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Karen S. Meaney and Sonya L. Armstrong

retention ( Frazier, 2011 ; Lester, 2013 ; McKay et al., 2008 ; Twale & De Luca, 2008 ), the purpose of this paper is to offer insights gleaned from the extant literature and policy. Most faculty have likely engaged in some form of informal commiseration (i.e., hallway chats) on experienced or observed

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Monica A.F. Lounsbery

For children, schools play an important role in providing and promoting physical activity, yet growing school pressure to produce academic achievement gains have limited the priority of physical activity producing programs. The Institute of Medicine, the Centers for Disease Control and Prevention, the American Heart Association, and others have developed recommendations for school physical activity policy and there is growing interest in examining the relationship between existing school physical activity policies, school practices, and physical activity. Given that research on school physical activity policy is in its infancy, my goal in writing this paper is to introduce readers to key aspects of school physical activity policy while simultaneously outlining existing research efforts and highlighting the many critical research gaps that still exist. I conclude the paper by linking policy to advocacy and outlining considerations for formulating effective advocacy efforts while emphasizing the need for advocacy research.

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Douglas J. Casa, Yuri Hosokawa, Luke N. Belval, William M. Adams and Rebecca L. Stearns

Exertional heat stroke (EHS) is among the leading causes of sudden death during sport and physical activity. However, previous research has shown that EHS is 100% survivable when rapidly recognized and appropriate treatment is provided. Establishing policies to address issues related to the prevention and treatment of EHS, including heat acclimatization, environment-based activity modification, body temperature assessment using rectal thermometry, and immediate, onsite treatment using cold-water immersion attenuates the risk of EHS mortality and morbidity. This article provides an overview of the current evidence regarding EHS prevention and management. The transfer of scientific knowledge to clinical practice has shown great success for saving EHS patients. Further efforts are needed to implement evidence-based policies to not only mitigate EHS fatality but also to reduce the overall incidence of EHS.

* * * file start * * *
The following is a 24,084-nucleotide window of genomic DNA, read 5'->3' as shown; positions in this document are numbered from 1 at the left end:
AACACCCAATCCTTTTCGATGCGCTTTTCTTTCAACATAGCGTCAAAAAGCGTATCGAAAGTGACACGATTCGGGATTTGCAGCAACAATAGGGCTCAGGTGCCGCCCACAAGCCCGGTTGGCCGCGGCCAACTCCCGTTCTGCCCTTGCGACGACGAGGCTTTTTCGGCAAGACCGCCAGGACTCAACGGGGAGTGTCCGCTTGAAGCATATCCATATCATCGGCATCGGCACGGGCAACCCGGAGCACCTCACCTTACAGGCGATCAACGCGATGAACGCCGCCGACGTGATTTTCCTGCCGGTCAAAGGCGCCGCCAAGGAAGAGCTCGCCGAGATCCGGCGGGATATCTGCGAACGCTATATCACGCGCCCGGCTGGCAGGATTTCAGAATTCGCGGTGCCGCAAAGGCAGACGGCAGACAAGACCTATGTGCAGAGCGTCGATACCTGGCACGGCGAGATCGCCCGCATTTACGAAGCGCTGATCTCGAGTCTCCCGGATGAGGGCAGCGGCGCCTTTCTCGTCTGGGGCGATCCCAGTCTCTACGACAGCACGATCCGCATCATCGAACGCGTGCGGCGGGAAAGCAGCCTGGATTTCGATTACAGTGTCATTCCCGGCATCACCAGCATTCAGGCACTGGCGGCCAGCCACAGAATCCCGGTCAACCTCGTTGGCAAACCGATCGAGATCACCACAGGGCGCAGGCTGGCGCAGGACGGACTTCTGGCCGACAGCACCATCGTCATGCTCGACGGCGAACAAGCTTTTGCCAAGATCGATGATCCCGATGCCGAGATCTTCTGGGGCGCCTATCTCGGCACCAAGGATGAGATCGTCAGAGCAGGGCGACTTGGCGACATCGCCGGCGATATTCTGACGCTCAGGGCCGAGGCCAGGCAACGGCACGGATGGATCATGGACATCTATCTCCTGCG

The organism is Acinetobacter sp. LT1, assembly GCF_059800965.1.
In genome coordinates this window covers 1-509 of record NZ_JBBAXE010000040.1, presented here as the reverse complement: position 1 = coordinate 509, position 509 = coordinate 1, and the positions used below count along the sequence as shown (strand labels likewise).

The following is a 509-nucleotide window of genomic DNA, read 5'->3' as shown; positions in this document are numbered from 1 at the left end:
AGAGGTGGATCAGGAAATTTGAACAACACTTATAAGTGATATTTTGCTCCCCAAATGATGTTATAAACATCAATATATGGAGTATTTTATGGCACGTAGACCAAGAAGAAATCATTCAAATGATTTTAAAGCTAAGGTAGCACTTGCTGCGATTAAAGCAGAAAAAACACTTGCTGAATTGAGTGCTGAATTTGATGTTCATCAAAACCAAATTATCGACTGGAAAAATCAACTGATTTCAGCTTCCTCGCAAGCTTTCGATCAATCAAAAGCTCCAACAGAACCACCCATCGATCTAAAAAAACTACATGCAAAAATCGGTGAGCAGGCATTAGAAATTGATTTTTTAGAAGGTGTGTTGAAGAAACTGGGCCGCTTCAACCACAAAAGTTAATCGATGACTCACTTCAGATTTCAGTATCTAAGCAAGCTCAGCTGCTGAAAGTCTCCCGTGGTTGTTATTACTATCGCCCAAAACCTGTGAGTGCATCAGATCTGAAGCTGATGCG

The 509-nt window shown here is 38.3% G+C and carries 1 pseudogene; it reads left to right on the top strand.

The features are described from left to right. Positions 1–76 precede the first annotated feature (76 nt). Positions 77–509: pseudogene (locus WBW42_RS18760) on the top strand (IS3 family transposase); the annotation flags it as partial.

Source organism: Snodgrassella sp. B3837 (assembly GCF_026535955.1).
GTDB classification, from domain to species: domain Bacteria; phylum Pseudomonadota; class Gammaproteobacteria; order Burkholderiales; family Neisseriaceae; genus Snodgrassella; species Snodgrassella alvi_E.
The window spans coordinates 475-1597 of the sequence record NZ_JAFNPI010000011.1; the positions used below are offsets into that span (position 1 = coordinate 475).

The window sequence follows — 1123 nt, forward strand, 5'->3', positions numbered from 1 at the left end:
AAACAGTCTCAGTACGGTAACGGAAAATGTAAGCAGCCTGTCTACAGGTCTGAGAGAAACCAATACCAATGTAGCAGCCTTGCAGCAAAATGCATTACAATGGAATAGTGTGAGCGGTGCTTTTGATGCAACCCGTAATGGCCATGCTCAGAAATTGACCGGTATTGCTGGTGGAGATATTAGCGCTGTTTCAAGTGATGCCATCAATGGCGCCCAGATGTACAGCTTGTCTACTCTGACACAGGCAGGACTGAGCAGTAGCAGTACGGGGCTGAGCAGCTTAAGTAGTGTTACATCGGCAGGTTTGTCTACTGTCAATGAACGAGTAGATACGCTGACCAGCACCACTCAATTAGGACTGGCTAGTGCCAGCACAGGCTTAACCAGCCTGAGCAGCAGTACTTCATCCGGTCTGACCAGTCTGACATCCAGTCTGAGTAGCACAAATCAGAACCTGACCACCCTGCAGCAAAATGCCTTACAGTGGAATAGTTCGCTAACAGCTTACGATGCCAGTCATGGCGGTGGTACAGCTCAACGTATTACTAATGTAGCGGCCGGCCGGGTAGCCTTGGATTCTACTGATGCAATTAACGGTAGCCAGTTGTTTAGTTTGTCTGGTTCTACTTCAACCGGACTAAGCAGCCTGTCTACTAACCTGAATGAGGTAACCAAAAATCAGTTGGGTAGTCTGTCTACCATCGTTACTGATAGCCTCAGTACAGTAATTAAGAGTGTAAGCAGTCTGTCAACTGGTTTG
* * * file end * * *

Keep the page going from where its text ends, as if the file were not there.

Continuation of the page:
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Thomas L. McKenzie

.S. secondary schools had a full CSPAP ( Brener et al., 2017 ). Similar data for elementary schools are not available. Physical education is the school context with the most physical activity policies, especially at the state level where the ultimate responsibility for education rests. Unfortunately, state physical

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Margaret C. Morrissey, Michael R. Szymanski, Andrew J. Grundstein and Douglas J. Casa

of an EHS case or death, we need to determine whether the system failure is related to EHS-prevention policies and procedures or it occurred with inadequate medical treatment ( Parsons et al., 2019 ). This nuance is critical, because most EHS cases should never occur in the first place. Simple

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Sharon E. Taverno Ross

studies and three protocol studies that targeted Latino preschool children and included a parent intervention component and physical activity as outcome variables. The paper ends with an interpretation of the findings of these studies, as well as critical questions for research and policy. A Growing

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Karin A. Pfeiffer and Michael J. Wierenga

not meet U.S. national PA recommendations ( Troiano et al., 2008 ). Along with the 2008 PA Guidelines, the National Plan for Physical Activity was introduced in the United States. The National Plan is a set of policies, programs, and initiatives designed to increase PA in all segments of the U

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Mark Urtel, Sara F. Michaliszyn and Craig Stiemsma

few. These different academic locations may further influence a curriculum, as well as the overall and individual internship requirements by way of, for example, college/school-specific budget models, faculty workload policies, and curriculum guidelines. Therefore, it is not surprising that the

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Gretchen Kerr, Anthony Battaglia and Ashley Stirling

; these conditions include, for example, access to young people, inadequate education of sport stakeholders, insufficient policies and codes of conduct, an emphasis on performance outcomes, and the self-regulating nature of sport. As a result, maltreatment should be viewed as a systemic problem involving